People's Democracy

(Weekly Organ of the Communist Party of India (Marxist)


No. 27

July 04, 2010


CPI(M) Holds Anti-Dowry Convention
Fighting Neo-Liberal Policies That Strengthen Dowry Evil

U Vasuki

DOCUMENTS of the successive CPI(M) congresses have been dealing with various forms of women’s oppression, asking the party cadres to take up these issues from their respective platforms. It is true that bourgeois parties occasionally intervene in such issues, but they do so with an eye on votes. But the party programme, which is the basic document of the party, clearly explains the link between gender issues and the building of a People’s Democratic Front. Struggle against social oppression, of which women’s oppression is a component, is an important dimension of the class struggle. The Tamilnadu state committee of the CPI(M) has been striving to implement this understanding to the extent possible. It, for instance, organised regional conventions against female foeticide in Salem and against dowry in Coimbatore. On June 20, the party organised a conference in Nagarcoil to raise its voice against the dowry menace. (See People’s Democracy, June 27 issue.) Earlier, a survey was done among a cross-section of the young men and women and among the parents who have married off their boy or girl within the last five years. This was done among 526 persons in Kanyakumari, Thoothukudi, Tirunelveli and Virudhunagar districts.

The survey results, presented by Balasubramaniam, secretary of the CPI(M)’s Virudhunagar district committee, clearly brought out clear that dowry exists in all castes and income groups. Education has not eradicated this evil. Rather it has aggravated it. A lecturer in Tirunelveli said that he took dowry for his marriage and he was willing to give it during his daughter’s wedding since he believes that it is part of Indian culture(!). A few youngsters said they needed it since they have to feed their brides for the whole life. This trivialises the value of women and assumes that they are only a liability. When asked about ostentatious marriages, quite a few said that they are for it since it has to be a reflection of their economic status and that they are not bothered about the impact it creates at a larger level. This indicates that the social impact of globalisation is no less dangerous than its economic impact!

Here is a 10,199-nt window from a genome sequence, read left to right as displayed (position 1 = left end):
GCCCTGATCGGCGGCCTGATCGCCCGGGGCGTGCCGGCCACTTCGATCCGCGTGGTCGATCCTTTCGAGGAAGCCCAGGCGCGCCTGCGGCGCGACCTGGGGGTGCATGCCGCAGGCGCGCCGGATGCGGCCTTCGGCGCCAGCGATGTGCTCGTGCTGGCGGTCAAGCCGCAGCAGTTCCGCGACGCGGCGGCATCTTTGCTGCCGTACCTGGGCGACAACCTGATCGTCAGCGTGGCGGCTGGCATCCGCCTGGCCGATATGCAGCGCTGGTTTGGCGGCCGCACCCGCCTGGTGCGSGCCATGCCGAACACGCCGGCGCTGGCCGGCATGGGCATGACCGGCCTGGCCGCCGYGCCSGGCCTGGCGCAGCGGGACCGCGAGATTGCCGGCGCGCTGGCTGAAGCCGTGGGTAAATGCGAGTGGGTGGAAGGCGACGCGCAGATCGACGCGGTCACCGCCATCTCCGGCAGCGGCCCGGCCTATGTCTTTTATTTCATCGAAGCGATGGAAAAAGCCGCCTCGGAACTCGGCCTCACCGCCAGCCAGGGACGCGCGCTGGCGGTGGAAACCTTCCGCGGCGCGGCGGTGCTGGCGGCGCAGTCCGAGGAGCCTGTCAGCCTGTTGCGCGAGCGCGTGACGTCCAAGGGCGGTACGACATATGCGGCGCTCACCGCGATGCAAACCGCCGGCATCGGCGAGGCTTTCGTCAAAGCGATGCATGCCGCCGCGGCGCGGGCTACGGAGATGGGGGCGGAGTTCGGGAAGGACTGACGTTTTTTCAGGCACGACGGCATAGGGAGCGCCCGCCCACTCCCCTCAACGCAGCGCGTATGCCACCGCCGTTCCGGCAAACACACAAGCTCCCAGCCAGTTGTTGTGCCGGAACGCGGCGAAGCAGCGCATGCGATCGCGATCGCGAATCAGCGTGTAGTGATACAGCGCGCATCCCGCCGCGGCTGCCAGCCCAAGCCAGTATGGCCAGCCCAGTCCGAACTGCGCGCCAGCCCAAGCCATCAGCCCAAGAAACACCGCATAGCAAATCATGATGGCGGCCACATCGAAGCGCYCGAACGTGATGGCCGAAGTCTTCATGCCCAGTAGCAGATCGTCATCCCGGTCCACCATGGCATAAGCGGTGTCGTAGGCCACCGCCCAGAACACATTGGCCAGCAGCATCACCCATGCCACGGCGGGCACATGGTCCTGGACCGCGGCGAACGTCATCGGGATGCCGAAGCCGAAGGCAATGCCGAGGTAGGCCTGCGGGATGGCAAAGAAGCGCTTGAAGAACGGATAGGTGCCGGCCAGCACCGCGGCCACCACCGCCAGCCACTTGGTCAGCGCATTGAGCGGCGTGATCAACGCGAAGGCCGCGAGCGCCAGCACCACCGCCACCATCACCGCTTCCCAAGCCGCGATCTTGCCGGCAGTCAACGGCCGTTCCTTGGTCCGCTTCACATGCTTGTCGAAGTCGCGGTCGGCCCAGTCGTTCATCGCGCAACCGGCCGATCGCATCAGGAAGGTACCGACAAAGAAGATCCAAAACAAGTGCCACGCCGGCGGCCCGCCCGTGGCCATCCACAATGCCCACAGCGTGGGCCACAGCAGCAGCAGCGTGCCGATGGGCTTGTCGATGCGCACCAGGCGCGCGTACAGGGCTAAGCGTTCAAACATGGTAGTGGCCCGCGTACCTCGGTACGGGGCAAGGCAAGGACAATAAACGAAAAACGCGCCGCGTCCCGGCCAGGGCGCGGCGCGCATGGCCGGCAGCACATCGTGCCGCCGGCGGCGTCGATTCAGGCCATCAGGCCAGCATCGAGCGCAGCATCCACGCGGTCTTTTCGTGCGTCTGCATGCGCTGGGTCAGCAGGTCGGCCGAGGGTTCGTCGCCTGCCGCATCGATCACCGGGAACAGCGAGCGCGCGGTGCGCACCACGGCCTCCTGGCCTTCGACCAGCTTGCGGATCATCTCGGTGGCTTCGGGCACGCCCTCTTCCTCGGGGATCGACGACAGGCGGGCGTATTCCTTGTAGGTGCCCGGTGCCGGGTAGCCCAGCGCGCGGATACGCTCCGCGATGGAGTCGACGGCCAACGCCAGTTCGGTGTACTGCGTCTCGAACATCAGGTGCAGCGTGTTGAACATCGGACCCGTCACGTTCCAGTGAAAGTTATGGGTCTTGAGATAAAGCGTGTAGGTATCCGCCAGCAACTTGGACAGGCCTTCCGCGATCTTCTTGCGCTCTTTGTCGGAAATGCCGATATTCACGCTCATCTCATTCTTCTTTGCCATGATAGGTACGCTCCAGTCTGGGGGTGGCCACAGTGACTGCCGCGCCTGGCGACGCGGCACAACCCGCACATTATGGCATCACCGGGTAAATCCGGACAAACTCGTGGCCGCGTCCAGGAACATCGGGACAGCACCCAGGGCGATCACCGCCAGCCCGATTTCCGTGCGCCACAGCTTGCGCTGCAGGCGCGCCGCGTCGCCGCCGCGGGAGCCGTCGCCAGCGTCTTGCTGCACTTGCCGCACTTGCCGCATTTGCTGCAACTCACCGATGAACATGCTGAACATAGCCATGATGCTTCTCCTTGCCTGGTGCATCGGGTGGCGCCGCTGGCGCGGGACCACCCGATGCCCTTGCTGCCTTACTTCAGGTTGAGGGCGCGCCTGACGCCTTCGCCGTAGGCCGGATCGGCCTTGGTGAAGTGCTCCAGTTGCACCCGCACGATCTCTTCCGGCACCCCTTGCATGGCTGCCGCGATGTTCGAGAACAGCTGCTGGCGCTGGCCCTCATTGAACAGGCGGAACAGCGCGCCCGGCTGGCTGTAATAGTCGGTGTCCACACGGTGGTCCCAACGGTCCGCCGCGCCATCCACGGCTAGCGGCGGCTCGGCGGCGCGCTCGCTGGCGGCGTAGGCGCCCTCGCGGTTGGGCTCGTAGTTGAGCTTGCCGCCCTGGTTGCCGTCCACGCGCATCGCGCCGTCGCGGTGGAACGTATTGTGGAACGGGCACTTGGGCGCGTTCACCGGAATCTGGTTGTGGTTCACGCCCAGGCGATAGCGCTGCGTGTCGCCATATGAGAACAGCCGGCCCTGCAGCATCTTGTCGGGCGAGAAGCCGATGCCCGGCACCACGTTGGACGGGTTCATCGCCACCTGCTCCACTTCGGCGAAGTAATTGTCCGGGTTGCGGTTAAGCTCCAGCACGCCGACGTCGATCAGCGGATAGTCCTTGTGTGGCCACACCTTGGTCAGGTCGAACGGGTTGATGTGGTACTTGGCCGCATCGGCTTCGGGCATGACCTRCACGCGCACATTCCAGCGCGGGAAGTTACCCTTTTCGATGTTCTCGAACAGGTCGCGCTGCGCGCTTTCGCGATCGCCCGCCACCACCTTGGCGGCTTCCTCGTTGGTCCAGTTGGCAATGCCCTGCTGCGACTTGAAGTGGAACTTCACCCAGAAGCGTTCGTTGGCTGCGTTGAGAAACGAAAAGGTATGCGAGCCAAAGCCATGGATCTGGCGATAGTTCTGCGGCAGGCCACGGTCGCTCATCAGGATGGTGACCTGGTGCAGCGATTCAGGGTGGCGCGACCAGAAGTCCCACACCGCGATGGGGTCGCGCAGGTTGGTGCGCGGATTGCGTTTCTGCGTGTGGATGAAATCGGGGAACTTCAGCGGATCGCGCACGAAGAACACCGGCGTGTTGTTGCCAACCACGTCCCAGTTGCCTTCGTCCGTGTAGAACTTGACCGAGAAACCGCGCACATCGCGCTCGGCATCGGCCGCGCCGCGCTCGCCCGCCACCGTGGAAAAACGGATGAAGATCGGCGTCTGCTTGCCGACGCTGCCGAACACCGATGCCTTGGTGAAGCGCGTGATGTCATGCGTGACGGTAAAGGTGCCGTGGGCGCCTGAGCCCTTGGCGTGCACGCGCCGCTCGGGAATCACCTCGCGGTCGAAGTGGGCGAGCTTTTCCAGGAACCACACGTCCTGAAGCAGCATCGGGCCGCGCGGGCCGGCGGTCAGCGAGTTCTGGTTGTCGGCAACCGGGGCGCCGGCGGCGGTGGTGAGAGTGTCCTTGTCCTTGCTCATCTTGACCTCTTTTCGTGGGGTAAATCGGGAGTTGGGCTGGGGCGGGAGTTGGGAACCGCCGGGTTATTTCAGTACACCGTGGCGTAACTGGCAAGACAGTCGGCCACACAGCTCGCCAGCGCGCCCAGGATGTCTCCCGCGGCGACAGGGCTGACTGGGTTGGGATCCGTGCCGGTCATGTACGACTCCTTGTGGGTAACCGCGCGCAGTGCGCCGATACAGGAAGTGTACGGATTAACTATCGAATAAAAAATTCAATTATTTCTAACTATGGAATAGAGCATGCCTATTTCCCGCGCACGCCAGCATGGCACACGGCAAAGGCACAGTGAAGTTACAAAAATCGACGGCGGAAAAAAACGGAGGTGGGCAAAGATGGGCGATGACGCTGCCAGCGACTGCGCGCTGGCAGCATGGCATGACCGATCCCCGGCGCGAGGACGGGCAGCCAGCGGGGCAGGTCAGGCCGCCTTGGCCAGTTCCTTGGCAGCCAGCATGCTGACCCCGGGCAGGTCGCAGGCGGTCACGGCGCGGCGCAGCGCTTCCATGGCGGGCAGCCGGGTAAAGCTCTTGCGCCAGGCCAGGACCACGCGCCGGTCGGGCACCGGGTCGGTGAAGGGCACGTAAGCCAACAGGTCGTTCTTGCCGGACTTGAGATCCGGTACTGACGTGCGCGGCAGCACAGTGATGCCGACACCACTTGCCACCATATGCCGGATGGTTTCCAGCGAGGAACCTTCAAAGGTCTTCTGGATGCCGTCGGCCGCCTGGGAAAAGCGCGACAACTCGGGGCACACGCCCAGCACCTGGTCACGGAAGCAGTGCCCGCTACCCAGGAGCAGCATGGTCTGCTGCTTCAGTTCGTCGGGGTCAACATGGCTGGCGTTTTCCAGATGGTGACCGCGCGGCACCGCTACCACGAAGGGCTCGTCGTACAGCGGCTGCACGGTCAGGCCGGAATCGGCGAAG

Subhashini Ali, member of the CPI(M) Central Committee, while inaugurating the convention, dealt with different dimensions of dowry. She warned that we often see only the big picture --- feudalism, capitalism, imperialism --- but fail to see the smaller picture which is caste, dowry, foeticide, price rise or the linkage between them. Some thought that capitalism would make the byproducts of the previous feudal society, like dowry, disappear. It did not happen; on the other hand, capitalism has reinvented it. She quoted the 1961 census figures which showed that  60 per cent of the population did not take dowry. But 40 years later we find that dowry has broadened its tentacles. The consumerist culture, inculcated by multinational companies, nurtures the discrimination against women so that the market for their products grows through the use of dowry as an avenue. She said the fight against patriarchy and globalization has to go hand in hand. Noor Mohammed, member of the CPI(M) state secretariat, translated her speech into Tamil.

The presidium consisted of state committee members Suganthi, Palani and Kanagaraj and district committee member Leema Rose, MLA. Kanyakumari district secretary Murugesan welcomed the gathering. State committee member Karumalaiyan proposed the vote of thanks. There was sharing of survey experiences from all the four districts. A few victims of dowry narrated their problems and also told how the AIDWA and the CPI(M) were helping them. State committee member Mallika moved a resolution. While delivering the concluding address, Central Committee member U Vasuki explained the demands the conference had decided to take up. The one day convention no doubt inspired the participants to strengthen the struggle against women’s oppression.